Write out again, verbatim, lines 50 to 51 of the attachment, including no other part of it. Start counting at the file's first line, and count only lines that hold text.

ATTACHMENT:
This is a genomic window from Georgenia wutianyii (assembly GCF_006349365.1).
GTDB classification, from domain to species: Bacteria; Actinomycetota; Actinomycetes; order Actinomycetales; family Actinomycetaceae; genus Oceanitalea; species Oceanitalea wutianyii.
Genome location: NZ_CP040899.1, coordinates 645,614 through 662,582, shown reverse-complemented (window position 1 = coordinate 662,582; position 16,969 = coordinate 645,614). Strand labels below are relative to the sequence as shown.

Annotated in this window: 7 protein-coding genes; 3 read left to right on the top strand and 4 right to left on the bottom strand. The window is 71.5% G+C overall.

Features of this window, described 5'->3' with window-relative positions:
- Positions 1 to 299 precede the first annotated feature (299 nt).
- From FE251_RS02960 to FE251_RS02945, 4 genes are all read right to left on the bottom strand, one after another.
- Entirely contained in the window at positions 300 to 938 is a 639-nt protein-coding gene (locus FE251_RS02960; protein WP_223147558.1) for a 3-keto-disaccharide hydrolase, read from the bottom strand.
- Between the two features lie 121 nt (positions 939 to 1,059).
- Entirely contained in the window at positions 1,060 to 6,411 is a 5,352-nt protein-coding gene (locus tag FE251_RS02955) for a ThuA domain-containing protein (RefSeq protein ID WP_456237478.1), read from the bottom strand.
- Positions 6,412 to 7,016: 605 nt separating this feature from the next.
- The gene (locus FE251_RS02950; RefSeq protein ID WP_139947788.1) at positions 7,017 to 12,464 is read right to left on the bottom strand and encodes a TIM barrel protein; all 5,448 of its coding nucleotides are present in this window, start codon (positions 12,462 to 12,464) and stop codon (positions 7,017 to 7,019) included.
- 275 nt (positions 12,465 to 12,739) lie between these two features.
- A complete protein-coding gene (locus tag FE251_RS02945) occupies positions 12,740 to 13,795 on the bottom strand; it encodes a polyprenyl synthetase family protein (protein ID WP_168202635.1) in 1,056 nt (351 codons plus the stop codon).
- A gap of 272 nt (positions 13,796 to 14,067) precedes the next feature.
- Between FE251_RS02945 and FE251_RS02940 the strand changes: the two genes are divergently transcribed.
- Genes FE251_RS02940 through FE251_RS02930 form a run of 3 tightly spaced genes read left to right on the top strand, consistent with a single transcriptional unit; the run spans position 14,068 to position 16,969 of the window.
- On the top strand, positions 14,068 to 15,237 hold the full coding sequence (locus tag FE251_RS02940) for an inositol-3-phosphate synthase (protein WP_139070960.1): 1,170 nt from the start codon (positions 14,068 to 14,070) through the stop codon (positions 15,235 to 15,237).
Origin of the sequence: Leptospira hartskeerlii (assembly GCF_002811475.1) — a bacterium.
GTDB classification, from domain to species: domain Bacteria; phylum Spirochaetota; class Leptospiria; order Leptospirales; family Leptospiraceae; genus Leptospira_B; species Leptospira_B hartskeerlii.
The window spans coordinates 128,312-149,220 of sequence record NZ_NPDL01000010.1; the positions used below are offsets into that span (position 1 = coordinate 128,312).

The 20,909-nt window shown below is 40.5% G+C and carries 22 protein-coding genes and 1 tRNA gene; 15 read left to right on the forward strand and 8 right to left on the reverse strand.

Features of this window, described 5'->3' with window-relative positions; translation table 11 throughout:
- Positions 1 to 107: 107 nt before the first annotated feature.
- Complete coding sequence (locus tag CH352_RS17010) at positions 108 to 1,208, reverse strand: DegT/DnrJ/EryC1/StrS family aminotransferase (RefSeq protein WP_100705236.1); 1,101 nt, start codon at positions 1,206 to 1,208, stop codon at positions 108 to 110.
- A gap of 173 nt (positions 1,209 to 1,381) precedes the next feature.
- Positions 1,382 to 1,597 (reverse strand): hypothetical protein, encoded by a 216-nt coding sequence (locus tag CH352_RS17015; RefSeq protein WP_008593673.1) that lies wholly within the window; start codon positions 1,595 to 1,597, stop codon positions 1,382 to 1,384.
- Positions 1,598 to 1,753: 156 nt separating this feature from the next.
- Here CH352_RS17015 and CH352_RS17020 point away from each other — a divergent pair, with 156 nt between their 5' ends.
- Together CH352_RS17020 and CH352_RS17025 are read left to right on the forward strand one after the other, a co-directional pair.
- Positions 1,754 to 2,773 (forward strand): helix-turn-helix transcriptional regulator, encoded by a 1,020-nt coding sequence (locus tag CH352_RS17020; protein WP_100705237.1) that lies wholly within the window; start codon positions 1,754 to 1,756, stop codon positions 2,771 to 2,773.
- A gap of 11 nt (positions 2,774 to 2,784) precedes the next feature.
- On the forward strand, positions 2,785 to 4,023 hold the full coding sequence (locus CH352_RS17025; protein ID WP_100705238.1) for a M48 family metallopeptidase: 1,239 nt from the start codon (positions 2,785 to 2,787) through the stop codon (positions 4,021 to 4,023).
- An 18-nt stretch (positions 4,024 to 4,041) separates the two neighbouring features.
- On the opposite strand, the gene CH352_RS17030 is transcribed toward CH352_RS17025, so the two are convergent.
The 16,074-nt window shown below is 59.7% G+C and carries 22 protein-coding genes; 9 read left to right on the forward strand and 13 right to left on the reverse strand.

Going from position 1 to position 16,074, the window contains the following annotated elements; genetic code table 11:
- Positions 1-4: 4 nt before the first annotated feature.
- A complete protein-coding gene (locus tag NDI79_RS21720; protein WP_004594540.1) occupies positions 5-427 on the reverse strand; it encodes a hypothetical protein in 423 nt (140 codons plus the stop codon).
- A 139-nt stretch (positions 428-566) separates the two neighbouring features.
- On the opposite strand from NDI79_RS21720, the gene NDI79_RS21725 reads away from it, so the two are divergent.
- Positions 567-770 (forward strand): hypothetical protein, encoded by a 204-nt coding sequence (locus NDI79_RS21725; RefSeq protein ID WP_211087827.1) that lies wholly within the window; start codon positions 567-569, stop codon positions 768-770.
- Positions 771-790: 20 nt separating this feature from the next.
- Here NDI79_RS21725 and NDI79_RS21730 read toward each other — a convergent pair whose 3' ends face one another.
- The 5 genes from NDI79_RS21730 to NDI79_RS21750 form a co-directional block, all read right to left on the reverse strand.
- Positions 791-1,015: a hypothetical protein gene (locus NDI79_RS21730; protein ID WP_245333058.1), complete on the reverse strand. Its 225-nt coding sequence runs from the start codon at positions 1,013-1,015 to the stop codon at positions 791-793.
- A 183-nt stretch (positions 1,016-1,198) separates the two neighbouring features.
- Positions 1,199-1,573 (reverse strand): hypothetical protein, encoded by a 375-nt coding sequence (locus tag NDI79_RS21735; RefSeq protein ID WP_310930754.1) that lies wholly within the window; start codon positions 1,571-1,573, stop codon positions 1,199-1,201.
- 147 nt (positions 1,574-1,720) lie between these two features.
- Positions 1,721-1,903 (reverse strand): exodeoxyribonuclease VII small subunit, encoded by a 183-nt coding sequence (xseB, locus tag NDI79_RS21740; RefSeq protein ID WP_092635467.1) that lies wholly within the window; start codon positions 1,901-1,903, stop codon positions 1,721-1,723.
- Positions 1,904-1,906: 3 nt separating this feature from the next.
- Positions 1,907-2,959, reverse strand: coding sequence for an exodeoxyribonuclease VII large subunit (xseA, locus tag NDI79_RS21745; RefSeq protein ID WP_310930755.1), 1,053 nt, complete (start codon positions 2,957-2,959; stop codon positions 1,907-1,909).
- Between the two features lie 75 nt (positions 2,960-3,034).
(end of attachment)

- Positions 1,721-1,903 (reverse strand): exodeoxyribonuclease VII small subunit, encoded by a 183-nt coding sequence (xseB, locus tag NDI79_RS21740; RefSeq protein ID WP_092635467.1) that lies wholly within the window; start codon positions 1,901-1,903, stop codon positions 1,721-1,723.
- Positions 1,904-1,906: 3 nt separating this feature from the next.